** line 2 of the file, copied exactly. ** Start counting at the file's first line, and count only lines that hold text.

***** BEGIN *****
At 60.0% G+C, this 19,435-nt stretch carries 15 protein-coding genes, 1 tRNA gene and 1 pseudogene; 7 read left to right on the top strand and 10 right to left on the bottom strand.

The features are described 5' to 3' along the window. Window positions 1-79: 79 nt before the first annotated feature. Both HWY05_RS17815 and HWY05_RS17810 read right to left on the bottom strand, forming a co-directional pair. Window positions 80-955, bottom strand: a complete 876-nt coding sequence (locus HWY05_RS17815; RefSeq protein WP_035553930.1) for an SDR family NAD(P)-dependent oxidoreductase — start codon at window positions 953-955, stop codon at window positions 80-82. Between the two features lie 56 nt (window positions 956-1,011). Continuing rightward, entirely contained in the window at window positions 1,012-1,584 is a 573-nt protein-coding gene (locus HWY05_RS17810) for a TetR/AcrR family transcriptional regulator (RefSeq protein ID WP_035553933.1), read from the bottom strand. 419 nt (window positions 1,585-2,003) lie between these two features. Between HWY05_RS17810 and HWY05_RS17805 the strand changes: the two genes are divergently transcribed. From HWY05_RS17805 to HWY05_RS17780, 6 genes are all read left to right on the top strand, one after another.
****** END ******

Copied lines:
The features are described 5' to 3' along the window. Window positions 1-79: 79 nt before the first annotated feature. Both HWY05_RS17815 and HWY05_RS17810 read right to left on the bottom strand, forming a co-directional pair. Window positions 80-955, bottom strand: a complete 876-nt coding sequence (locus HWY05_RS17815; RefSeq protein WP_035553930.1) for an SDR family NAD(P)-dependent oxidoreductase — start codon at window positions 953-955, stop codon at window positions 80-82. Between the two features lie 56 nt (window positions 956-1,011). Continuing rightward, entirely contained in the window at window positions 1,012-1,584 is a 573-nt protein-coding gene (locus HWY05_RS17810) for a TetR/AcrR family transcriptional regulator (RefSeq protein ID WP_035553933.1), read from the bottom strand. 419 nt (window positions 1,585-2,003) lie between these two features. Between HWY05_RS17810 and HWY05_RS17805 the strand changes: the two genes are divergently transcribed. From HWY05_RS17805 to HWY05_RS17780, 6 genes are all read left to right on the top strand, one after another.